APRIL LANGSTON HUGHES AFRICAN AMERICAN FILM FESTIVAL April 13-21 This annual event features thoughtprovoking, illuminating films that showcase stories of people of African descent, from around the world, by independent filmmakers. Celebrating its 10th anniversary, the festival also offers panel discussions, screenplay readings, matinee screenings for middle and high

NATIONAL FILM FESTIVAL FOR TALENTED YOUTH April 25-28 NFFTY has grown into the world’s largest youth film festival. Each year the festival showcases films by directors 22 and under. Held in conjunction with NFFTY, The Future of Film Expo hosts all of NFFTY’s additional programming including panels, workshops, and exhibitor booths featuring the best resources and organizations for film technology and education. Read more about the festival on page 28. AAINA: SOUTH ASIAN WOMEN’S FOCUS April 26-28 Aaina, which in Urdu means “mirror,” focuses on and celebrates the artistic work of and about South Asian women. This year’s weekendlong festival includes film, visual and performance art, speakers, and conversations aimed at highlighting issues relevant to South Asian women.

TRANSLATIONS May 9-12 Launched in 2006, Translations is one of only a few transgender film festivals in the world. Three Dollar Bill Cinema presents this groundbreaking film festival to provide the Pacific Northwest with a venue for films by, for, and about transgender people, encouraging visibility and positive representations of transgender issues. Audience awards will be given for Best Narrative Feature, Best Documentary Feature, and Best Short Film.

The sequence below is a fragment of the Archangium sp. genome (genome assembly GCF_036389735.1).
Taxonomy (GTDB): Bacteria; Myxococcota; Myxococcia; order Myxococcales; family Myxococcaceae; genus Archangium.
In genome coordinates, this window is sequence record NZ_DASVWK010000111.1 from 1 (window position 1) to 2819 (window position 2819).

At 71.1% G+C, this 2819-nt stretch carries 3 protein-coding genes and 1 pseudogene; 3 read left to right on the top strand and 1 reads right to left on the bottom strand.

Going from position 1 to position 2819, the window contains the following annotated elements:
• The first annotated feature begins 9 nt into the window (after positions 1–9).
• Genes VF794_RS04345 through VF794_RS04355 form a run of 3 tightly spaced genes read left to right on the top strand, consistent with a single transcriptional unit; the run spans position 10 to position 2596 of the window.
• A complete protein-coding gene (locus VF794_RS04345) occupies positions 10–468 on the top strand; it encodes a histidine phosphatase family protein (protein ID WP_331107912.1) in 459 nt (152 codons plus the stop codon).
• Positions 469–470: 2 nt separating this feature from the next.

SEATTLE INTERNATIONAL FILM FESTIVAL May 16-June 9 One of the largest and most highly attended film festivals in the United States, with 250 feature/documentary films and 125 short films, SIFF has an audience of over 155,000 annually, and is consistently cited as one of the best “audience festivals” in the world. This is SIFF’s 39th annual event.

JUNE 48 HOUR FILM PROJECT June TBD A worldwide phenomenon, the 48 Hour Film Project has teams of filmmakers creating short films in just two days. The Seattle edition takes place in June.

vant topics that affect our communities. Filmmakers are invited to submit both films and screenplays for consideration. 1 REEL FILM FESTIVAL/BUMBERSHOOT August 31-September 2

Curated by SIFF, Bumbershoot’s 1 Reel Film Festival is one of the best-attended short format festivals in the U.S., drawing nearly 10,000 cinema fans annually. 1 Reel Film Festival features themed collections of short films from around the world.


AUGUST COLUMBIA GORGE INTERNATIONAL FILM FESTIVAL August 14-18 Held in Vancouver, the sixth annual CGIFF showcases a variety of local, national and international films, aiming to share a broad range of films representing current affairs and rele-



The 14th annual Port Townsend Film Festival is dedicated to connecting great films, filmmakers and communities. PTFF is billed as “a film lover’s block party,” featuring both indoor and outdoor screenings, meet-and-greets, special guests, and many other events.

IRISH REELS FILM FESTIVAL September TBD The Irish Reels Film Festival features new works by independent Irish filmmakers. The festival’s focus is on independently produced films that introduce Seattle audiences to more typical stories that reflect the uniqueness of Irish life. LOCAL SIGHTINGS FILM FESTIVAL September TBD Presented by Northwest Film Forum, Local Sightings is an annual showcase of current narrative, documentary and experimental film by Northwest artists. Held in late September/early October every year, the week-long festival also features panel discussions, juried awards, and national industry scouts looking for strong new work.

OCTOBER TACOMA FILM FESTIVAL October 3-10 Held at The Grand Cinema, the primary focus of the festival is on art house, foreign language, independent, documentaries and short films. TFF especially encourages filmmakers from the Pacific Northwest area to submit to the festival and attend.